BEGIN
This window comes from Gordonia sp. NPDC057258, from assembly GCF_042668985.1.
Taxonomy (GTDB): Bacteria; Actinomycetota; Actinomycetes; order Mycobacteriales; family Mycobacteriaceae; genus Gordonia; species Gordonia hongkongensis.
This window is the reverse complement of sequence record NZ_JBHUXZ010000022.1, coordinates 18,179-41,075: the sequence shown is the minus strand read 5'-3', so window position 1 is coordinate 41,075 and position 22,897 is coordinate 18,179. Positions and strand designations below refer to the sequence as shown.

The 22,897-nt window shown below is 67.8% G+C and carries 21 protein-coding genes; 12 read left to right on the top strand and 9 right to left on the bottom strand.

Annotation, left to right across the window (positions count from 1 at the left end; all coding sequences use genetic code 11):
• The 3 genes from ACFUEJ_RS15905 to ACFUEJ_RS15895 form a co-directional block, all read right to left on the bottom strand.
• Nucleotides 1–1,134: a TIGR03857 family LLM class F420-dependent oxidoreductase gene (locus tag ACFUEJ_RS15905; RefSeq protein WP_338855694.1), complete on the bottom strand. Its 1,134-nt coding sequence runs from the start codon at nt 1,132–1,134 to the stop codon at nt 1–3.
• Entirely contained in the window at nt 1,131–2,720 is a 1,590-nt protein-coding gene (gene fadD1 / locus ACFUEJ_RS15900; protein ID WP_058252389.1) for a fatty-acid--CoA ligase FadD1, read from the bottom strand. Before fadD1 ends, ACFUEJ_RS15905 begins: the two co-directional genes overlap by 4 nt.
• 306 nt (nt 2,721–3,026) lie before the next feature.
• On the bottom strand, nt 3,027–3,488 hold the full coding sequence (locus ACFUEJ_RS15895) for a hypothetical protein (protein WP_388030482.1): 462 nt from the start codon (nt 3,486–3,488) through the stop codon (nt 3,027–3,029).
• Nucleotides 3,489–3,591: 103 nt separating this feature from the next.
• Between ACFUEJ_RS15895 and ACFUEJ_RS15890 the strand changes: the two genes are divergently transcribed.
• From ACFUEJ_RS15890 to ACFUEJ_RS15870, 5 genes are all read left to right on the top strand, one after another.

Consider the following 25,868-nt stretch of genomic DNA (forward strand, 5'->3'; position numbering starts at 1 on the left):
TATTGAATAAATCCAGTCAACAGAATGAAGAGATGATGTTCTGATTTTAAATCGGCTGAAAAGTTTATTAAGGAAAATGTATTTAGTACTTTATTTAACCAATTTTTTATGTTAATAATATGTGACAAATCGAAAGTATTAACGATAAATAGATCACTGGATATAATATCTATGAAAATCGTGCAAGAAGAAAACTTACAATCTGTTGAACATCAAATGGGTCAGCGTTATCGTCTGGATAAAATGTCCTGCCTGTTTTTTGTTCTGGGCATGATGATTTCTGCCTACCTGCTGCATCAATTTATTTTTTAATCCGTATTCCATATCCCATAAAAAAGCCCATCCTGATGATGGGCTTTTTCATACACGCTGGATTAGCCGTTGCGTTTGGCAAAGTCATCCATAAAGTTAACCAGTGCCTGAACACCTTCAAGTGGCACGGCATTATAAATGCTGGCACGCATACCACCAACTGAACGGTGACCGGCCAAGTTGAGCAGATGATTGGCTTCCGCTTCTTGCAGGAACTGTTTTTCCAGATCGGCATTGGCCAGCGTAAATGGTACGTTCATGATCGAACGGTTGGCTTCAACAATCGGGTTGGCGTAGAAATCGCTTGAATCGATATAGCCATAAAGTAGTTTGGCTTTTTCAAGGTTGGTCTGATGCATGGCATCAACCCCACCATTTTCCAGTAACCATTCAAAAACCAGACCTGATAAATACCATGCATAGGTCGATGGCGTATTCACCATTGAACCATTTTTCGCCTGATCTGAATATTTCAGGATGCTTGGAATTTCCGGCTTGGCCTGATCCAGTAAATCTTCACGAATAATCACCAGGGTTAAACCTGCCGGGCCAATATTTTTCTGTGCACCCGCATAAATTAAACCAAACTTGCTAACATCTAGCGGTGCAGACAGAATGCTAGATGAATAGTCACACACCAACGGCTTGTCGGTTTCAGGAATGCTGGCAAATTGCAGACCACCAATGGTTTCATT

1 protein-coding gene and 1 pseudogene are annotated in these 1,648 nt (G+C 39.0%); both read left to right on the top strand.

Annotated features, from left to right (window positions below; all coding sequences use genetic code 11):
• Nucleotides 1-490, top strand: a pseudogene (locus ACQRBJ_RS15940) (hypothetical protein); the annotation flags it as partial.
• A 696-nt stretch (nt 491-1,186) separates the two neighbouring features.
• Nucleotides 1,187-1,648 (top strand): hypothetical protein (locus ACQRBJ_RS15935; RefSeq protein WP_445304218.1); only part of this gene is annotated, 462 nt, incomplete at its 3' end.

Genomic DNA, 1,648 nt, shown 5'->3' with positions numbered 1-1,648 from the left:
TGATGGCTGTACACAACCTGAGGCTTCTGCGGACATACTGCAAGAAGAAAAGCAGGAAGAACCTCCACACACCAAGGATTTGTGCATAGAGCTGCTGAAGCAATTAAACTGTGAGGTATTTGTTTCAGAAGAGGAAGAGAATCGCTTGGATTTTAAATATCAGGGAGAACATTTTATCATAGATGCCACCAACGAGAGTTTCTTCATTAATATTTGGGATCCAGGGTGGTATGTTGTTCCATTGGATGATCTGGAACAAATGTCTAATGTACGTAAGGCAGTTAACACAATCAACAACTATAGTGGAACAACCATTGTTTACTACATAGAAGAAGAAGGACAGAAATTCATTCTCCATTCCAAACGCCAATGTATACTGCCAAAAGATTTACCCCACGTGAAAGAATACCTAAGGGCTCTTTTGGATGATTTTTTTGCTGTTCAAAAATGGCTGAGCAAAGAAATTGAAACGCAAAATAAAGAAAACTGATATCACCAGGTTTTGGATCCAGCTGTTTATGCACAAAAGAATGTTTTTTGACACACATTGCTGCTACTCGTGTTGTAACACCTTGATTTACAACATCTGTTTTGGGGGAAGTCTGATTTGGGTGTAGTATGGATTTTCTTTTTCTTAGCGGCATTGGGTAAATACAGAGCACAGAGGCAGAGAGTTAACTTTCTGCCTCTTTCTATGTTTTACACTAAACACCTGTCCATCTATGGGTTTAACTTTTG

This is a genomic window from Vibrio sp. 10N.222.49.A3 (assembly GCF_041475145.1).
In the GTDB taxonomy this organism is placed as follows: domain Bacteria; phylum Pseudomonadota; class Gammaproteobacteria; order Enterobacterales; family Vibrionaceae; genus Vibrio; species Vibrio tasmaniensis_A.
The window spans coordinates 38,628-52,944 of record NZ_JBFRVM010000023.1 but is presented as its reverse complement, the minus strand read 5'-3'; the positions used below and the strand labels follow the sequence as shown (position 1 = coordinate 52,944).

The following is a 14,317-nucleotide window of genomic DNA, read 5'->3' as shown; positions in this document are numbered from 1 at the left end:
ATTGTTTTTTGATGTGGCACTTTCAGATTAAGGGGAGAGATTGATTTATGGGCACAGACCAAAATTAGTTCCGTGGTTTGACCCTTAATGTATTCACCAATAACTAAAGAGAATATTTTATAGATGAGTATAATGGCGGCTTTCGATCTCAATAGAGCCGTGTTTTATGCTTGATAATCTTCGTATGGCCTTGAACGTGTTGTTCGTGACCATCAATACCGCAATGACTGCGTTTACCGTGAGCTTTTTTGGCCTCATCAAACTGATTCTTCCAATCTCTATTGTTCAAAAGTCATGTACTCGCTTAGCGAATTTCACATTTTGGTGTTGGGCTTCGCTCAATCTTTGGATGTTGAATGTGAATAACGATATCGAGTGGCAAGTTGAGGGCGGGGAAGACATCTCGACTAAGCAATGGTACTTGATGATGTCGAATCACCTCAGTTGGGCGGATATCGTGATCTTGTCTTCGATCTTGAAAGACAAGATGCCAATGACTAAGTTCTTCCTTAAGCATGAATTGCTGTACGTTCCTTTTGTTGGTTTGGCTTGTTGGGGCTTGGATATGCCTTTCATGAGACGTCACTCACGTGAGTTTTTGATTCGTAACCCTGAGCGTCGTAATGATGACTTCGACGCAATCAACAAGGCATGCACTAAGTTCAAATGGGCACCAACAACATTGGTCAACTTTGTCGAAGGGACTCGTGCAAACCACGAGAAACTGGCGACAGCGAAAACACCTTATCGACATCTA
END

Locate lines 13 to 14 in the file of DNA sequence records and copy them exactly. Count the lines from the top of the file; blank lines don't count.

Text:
• From ACFUEJ_RS15890 to ACFUEJ_RS15870, 5 genes are all read left to right on the top strand, one after another.

Consider the following 25,868-nt stretch of genomic DNA (forward strand, 5'->3'; position numbering starts at 1 on the left):